Op/Ed Ensuring excellence in electoral process: We must get it right

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By Dele Lowman Smith

DeKalb Board of Registration and Elections Board Chair

 

DEKALB COUNTY, GA At a time when too many Americans are enthralled with misinformation and conspiracy theories that erode public confidence in our elections, those of us who have chosen to be stewards of this sacred franchise have no such luxury.

Elections officials are compelled to make decisions based on facts, within the bounds of the law, and to the benefit of every eligible voter, regardless of political affiliation. Likewise, we have a duty to ensure electoral operations are administered with excellence because incompetence has the ability to disenfranchise as much as any anti-democratic law can. 

These responsibilities weighed on me when I accepted the chairmanship of the DeKalb County Board of Registration & Elections in 2021  and contemplated the impact I sought to have in this role. My vision for DeKalb Elections is shaped by the spirit of my Aunt Big Rose and Grandpa Hugh. Aunt Big Rose, my father’s great aunt, was the daughter of formerly enslaved parents and frequently babysat me and my brothers throughout our childhood. She was our personal embodiment of the familiar Faulkner quote: “The past is never dead. It’s not even past.” And due in part to the efforts of my maternal grandfather, Hugh Jackson, Sr., a 30-year veteran of the Urban League movement, Aunt Big Rose and millions of other Black Americans gained access to the vote.

While this family legacy inspires my leadership, it only matters inasmuch as it translates into practical improvements to the voter experience and a demonstrable commitment to operational excellence. That is why we prioritized recruiting a visionary executive director with the skills and experience to lead DeKalb Elections into the future. Additionally, we strengthened our governance foundation as a Board, revisiting our outdated bylaws to codify accountability, transparency, and role clarity. And finally, with the support of the DeKalb County CEO and Board of Commissioners, we are ensuring that the department is appropriately structured, resourced, and staffed to meet the evolving requirements of modern elections administration. In so doing, we strive to make DeKalb County a pacesetter for elections in the Southeast.

To be sure, safeguarding free and fair elections in DeKalb is much bigger than me and my colleagues. Even as we actively work on behalf of DeKalb County voters, state and federal law dictate just how effective we can be in this regard. And while ideological disagreements are to be expected, equitable citizen participation in the electoral process should not be a partisan issue. In fact, I can confidently state that my Board colleagues and I are anchored in the same fundamental belief that all eligible voters should have the uncompromised right to cast their ballots despite party affiliation. During my time on this Board, as a member and now as Chair, this bipartisan body has worked to expand access, facilitate the flow of information, and safely navigate the ongoing pandemic for our voters.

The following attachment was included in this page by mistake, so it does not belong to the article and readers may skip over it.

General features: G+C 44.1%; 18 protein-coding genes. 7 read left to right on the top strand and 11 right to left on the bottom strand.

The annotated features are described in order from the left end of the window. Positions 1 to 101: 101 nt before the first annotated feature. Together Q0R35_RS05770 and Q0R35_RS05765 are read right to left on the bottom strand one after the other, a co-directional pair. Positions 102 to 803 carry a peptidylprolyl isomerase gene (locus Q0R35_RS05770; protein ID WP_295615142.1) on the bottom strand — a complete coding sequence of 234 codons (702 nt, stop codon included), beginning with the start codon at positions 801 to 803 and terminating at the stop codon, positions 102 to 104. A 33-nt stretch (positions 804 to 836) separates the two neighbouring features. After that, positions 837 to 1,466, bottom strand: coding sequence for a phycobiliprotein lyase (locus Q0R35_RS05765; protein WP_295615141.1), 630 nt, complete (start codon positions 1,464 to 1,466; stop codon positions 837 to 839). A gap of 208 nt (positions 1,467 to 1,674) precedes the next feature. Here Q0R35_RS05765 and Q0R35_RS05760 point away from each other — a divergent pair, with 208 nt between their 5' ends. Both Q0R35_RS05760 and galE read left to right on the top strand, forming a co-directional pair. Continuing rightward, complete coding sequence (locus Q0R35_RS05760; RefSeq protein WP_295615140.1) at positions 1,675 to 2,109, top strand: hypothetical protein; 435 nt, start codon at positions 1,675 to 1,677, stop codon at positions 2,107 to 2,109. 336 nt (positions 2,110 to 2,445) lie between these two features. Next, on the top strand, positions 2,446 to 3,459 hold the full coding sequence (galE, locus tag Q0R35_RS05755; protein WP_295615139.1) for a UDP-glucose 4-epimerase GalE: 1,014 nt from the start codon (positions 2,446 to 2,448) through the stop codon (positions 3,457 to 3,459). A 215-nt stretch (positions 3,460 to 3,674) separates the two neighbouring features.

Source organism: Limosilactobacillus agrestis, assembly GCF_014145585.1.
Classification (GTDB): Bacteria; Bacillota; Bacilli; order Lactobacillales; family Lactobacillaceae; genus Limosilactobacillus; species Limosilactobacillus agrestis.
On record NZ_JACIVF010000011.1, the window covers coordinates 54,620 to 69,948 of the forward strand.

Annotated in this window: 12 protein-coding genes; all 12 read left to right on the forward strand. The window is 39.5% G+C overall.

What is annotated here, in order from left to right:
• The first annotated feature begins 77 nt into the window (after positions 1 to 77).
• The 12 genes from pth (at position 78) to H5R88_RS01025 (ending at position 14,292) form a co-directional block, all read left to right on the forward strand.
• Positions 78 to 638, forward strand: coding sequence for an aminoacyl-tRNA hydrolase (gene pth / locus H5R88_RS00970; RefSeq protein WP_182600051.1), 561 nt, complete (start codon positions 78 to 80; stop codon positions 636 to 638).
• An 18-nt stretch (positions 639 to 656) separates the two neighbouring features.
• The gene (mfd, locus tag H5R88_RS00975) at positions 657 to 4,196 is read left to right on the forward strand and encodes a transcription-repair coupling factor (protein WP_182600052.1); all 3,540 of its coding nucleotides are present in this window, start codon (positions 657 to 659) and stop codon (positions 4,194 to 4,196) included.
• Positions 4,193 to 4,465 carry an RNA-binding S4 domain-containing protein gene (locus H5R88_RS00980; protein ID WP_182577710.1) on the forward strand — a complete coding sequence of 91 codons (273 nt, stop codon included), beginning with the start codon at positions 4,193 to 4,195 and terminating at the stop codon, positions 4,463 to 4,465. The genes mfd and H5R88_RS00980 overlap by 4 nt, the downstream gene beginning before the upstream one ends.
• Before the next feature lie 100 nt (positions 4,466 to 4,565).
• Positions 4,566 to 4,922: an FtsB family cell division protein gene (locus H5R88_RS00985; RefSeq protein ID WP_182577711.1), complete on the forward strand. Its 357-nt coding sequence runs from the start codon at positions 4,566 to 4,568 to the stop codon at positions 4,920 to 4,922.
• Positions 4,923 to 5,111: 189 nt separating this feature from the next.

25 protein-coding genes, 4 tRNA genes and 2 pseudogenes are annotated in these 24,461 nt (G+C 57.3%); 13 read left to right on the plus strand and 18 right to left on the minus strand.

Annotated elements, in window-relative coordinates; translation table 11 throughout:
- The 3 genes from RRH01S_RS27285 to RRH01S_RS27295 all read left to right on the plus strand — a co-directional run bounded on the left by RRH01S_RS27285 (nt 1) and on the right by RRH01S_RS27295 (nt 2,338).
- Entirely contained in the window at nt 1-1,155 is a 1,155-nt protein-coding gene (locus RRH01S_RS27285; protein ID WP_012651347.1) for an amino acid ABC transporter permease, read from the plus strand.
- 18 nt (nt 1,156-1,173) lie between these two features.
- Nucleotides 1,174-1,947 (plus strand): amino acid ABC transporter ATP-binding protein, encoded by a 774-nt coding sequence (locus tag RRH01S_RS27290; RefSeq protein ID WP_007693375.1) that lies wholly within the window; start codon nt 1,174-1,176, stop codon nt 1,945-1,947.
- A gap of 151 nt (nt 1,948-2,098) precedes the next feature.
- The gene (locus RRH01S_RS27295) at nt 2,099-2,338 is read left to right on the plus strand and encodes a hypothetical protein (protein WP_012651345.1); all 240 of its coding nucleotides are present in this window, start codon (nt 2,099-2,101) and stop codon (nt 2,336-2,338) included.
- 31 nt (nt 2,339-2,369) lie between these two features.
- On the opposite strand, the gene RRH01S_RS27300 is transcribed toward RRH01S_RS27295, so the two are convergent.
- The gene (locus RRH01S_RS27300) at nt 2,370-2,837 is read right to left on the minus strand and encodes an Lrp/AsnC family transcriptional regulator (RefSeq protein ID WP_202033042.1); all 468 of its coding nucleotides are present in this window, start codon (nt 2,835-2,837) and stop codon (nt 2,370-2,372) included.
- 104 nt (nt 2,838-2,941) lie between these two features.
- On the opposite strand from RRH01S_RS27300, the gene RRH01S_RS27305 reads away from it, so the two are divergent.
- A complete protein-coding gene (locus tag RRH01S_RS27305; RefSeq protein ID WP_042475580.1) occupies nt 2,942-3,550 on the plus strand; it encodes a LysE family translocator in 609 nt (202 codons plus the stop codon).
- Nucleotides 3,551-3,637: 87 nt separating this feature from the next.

The 2020 election cycle was a historic triumph for democracy, boasting record turnout and uniformly hailed by infrastructure security experts as “the most secure in American history.” This unparalleled civic engagement was enabled by giving citizens myriad options to exercise their constitutional right to vote, including a statewide online portal for absentee ballot requests and more than a dozen early voting sites, along with more than 30 secure absentee ballot drop boxes in DeKalb County alone.

Rather than building on this logistical success, the General Assembly instead chose to enact legislation that drastically compromises ballot access. Senate Bill 202 (SB 202) reduces the amount of time to request an absentee ballot, limits early voting locations, and curtails access to absentee ballot drop boxes, among other provisions.

These retrogressive policies have no logical basis, either in mitigating an existing issue or improving the voter experience. Based on voting trends in Georgia over the past two years, SB 202 will inhibit access for minority voters, seniors, lower-income voters, voters with disabilities, college students registered to vote in Georgia, and other underrepresented or marginalized voter groups.

These measures not only weaken and delegitimize the electoral process, but they unnecessarily make it harder for county elections officials to do our jobs. Despite this, my colleagues and I remain committed to using every legal avenue to preserve voters’ access to their most fundamental right. Aunt Big Rose and Grandpa Hugh are my reminders that we do not have to look far back into our past to see the consequences if we fail.

The Board of Elections, our Executive Director, and our dedicated employees and poll workers are up to the challenge. Nevertheless, we cannot do this alone. Competent elections administration requires fair and equitable voting laws in order to be most effective, which only happens when citizens hold their elected officials accountable for rejecting disinformation and upholding democratic principles.

As the eyes of the nation are upon us during the 2022 elections cycle, commit now that you will create and execute a voting plan and hold us accountable as we fulfill our commitment to keep voting accessible and fair.

Not only can we do this, we must!

 

 

 

 

 

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